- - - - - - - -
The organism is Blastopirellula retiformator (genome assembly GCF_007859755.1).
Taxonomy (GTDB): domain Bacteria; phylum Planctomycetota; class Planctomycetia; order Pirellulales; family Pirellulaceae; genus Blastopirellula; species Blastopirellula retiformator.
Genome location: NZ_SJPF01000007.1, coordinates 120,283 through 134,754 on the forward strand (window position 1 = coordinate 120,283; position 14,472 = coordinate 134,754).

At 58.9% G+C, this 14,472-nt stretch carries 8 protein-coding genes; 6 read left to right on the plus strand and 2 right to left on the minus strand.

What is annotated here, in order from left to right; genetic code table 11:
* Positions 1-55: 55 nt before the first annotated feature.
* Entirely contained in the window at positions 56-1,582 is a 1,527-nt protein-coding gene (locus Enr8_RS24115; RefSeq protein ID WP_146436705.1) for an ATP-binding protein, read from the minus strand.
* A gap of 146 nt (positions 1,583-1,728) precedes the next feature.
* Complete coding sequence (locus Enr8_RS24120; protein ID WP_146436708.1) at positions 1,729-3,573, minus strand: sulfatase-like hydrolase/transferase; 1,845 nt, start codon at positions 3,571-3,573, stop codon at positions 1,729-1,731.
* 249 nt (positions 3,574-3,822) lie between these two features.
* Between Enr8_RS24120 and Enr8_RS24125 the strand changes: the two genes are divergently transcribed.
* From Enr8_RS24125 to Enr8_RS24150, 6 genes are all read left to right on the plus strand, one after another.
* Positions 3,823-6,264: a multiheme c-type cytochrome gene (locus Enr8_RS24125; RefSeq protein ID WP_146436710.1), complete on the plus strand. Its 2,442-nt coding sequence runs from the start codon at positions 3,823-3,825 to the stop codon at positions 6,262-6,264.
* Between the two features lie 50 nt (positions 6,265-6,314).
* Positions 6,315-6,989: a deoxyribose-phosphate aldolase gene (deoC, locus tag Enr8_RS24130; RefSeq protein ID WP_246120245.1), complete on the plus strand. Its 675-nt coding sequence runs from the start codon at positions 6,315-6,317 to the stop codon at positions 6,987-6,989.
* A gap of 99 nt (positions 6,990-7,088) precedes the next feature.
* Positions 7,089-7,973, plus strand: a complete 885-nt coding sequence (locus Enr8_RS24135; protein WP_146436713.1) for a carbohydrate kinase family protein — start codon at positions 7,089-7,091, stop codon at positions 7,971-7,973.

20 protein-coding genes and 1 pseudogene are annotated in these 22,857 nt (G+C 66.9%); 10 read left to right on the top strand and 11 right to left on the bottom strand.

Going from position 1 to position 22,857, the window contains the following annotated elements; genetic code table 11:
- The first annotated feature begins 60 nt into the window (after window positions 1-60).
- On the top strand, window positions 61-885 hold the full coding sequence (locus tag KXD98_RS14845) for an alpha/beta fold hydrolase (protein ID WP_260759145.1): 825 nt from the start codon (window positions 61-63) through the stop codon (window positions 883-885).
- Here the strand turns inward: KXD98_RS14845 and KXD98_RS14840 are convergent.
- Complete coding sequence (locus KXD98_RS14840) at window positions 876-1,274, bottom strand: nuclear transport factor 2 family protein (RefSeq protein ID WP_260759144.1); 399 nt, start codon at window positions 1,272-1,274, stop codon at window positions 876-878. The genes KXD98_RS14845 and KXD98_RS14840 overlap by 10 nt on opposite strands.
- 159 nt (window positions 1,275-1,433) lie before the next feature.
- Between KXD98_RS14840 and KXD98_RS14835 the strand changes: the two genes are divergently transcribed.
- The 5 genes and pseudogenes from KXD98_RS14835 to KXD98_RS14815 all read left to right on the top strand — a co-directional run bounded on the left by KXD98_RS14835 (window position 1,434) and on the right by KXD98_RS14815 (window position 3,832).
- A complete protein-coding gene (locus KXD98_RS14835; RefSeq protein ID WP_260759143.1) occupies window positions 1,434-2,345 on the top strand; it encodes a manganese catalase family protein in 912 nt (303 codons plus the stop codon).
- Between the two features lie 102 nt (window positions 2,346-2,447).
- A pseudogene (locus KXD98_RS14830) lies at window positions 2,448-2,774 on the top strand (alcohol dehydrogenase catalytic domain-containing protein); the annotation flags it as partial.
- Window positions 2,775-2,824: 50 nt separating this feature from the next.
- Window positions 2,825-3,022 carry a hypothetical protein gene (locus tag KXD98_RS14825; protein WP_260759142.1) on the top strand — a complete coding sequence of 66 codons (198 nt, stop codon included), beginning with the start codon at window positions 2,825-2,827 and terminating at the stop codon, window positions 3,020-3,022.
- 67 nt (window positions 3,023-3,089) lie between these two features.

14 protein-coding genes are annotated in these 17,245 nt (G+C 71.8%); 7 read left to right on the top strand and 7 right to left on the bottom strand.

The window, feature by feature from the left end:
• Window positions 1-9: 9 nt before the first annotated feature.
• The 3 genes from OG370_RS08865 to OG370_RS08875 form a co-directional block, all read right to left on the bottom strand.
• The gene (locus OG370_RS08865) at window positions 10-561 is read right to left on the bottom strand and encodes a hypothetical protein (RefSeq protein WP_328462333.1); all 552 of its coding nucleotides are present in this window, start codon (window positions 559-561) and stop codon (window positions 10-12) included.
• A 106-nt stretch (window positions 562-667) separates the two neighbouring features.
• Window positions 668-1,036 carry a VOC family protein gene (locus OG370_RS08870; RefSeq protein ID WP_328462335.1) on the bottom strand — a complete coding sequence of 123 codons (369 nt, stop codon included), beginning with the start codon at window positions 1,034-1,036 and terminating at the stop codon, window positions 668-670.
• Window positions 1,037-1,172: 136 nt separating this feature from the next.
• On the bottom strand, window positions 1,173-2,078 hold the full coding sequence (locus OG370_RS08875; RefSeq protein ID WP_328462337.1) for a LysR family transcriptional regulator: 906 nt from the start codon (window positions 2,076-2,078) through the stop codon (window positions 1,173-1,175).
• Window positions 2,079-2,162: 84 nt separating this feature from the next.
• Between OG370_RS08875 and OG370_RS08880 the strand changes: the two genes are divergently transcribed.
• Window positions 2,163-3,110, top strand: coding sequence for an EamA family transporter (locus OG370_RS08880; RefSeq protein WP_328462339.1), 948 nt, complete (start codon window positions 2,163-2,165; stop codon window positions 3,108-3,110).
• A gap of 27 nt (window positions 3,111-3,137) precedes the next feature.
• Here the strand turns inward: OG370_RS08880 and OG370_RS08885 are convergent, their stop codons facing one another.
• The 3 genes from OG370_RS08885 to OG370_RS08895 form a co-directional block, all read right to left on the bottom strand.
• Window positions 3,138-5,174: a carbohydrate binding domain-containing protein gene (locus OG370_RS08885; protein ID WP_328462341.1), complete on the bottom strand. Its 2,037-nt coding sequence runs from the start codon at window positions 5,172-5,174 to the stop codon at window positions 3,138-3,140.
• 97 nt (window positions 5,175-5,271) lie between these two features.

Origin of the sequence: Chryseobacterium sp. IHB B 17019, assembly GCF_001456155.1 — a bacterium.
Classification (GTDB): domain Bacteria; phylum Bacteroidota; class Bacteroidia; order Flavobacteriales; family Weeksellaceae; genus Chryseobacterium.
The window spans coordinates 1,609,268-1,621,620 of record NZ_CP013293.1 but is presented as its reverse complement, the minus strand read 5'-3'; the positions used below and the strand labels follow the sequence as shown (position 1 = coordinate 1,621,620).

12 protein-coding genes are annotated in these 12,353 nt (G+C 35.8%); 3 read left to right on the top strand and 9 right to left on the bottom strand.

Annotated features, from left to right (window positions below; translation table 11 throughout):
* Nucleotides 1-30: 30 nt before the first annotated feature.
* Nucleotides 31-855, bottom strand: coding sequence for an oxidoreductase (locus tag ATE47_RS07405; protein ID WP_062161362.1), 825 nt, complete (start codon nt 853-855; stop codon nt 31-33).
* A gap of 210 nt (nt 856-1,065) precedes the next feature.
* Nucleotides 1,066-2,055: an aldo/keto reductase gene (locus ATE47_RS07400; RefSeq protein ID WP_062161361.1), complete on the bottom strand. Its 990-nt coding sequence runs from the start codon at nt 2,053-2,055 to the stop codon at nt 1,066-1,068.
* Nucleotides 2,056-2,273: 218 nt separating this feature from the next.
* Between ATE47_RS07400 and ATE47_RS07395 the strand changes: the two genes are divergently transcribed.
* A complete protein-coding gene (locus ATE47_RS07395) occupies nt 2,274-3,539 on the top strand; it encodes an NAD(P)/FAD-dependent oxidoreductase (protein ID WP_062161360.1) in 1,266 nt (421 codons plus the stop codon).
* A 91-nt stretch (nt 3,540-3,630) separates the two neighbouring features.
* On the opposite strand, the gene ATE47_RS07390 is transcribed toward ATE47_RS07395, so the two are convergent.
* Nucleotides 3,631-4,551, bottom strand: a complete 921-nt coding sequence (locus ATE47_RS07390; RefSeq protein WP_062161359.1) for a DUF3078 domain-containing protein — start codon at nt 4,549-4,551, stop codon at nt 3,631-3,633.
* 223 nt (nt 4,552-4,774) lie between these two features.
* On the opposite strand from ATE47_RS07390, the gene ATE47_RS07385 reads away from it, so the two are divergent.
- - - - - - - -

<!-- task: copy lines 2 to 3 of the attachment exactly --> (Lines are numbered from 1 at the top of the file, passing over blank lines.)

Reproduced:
Taxonomy (GTDB): domain Bacteria; phylum Planctomycetota; class Planctomycetia; order Pirellulales; family Pirellulaceae; genus Blastopirellula; species Blastopirellula retiformator.
Genome location: NZ_SJPF01000007.1, coordinates 120,283 through 134,754 on the forward strand (window position 1 = coordinate 120,283; position 14,472 = coordinate 134,754).